by Arthur Hull
Working with a major Chicago-area consulting firm, the Chicago Cultural Arts Center was used as the corporate meeting venue. Their meeting theme was “Going back to school.” The international group of 150 human resource people were “students.” The consultants and presenters were “faculty.”
At the end of each presentation they would ring a portable school bell and the assistants, dressed in fluorescent school crossing guard vests, would escort the group to the next “classroom,” to receive the next presentation from another faculty member. My “class” was entitled “Music 101.” All that the “students” knew about the program was the title and that the presenter was Arthur Hull from the University of California in Santa Cruz.
One thing that they did not know was that all the “classrooms” they had been in were situated around the Chicago Symphony Orchestra Music Hall. When the “crossing guards” escorted the group through the door marked Music 101, the “students” found themselves walking into the mezzanine seating area behind the orchestra stage. They were looking up and out at the beautiful ornate, plush music hall from the musician’s point of view. Standing in front of them on the conductor’s podium, holding a long white tapered conductor’s baton, was the Arthurian Elf himself, me. They were directed to their seats where a vast array of drums and hand percussions awaited them. Seeing in the body language of the group, their fear of being discovered and embarrassed as rhythmically challenged people, I let them know that the quality of the music that they were about to produce would be based, not on their rhythmical expertise, but on their relationship with each other. By the end of the 1 & 1/2 hour program, I was no longer facilitating the group with the basic elements that make a symphony orchestra work successfully together. At that point, I was orchestrating the beautiful, intricate “in the moment” music that the HR Percussion Symphony was performing on its own.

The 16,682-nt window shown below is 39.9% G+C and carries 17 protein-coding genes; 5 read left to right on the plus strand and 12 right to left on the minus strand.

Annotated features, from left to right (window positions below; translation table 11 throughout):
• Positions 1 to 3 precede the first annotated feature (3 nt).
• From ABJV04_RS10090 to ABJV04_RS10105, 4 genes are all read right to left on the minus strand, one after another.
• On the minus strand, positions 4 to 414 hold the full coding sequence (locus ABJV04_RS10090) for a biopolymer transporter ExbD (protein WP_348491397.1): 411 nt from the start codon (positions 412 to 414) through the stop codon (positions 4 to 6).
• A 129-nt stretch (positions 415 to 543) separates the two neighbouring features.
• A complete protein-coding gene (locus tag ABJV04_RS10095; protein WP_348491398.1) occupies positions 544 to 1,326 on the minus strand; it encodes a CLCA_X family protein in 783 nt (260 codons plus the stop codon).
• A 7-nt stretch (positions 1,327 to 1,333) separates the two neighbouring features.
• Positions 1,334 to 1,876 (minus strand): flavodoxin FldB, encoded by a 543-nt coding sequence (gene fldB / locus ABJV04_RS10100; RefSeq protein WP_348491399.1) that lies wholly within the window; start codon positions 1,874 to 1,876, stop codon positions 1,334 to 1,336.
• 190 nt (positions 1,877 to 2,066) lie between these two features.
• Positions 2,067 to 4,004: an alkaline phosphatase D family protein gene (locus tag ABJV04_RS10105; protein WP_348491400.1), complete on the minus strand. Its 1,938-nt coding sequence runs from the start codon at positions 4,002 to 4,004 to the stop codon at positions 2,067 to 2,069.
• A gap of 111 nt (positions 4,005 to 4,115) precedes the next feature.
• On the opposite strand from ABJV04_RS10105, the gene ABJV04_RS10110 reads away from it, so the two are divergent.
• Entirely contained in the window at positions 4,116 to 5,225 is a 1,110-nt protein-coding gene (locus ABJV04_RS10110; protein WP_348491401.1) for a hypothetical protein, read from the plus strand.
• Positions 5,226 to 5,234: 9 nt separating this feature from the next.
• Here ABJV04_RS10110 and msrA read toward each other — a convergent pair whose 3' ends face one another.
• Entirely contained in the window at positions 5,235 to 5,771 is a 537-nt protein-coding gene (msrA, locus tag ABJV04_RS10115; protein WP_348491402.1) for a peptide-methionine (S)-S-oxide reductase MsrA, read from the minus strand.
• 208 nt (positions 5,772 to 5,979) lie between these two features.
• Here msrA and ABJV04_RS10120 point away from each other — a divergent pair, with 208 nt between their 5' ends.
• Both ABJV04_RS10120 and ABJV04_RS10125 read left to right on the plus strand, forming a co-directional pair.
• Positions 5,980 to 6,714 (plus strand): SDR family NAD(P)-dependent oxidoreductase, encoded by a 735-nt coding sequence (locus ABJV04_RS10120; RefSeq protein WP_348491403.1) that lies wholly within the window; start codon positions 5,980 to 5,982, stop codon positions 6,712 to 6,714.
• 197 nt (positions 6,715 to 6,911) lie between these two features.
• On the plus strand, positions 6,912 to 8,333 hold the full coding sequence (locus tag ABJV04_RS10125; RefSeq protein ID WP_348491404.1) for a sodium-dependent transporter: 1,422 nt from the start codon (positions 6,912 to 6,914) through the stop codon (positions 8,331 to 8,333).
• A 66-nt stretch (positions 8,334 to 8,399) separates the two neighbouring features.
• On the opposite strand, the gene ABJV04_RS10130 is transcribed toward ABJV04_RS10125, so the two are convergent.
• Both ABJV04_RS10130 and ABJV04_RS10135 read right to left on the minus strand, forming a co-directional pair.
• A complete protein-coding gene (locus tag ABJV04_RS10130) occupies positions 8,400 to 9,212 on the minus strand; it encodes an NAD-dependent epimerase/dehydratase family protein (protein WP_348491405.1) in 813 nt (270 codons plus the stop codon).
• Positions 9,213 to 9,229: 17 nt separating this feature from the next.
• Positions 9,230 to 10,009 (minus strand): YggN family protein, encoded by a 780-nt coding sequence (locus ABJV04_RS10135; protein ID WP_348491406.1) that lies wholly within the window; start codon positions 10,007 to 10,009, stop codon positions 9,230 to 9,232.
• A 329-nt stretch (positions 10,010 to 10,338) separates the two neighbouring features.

Copyright © 1998 by Arthur Hull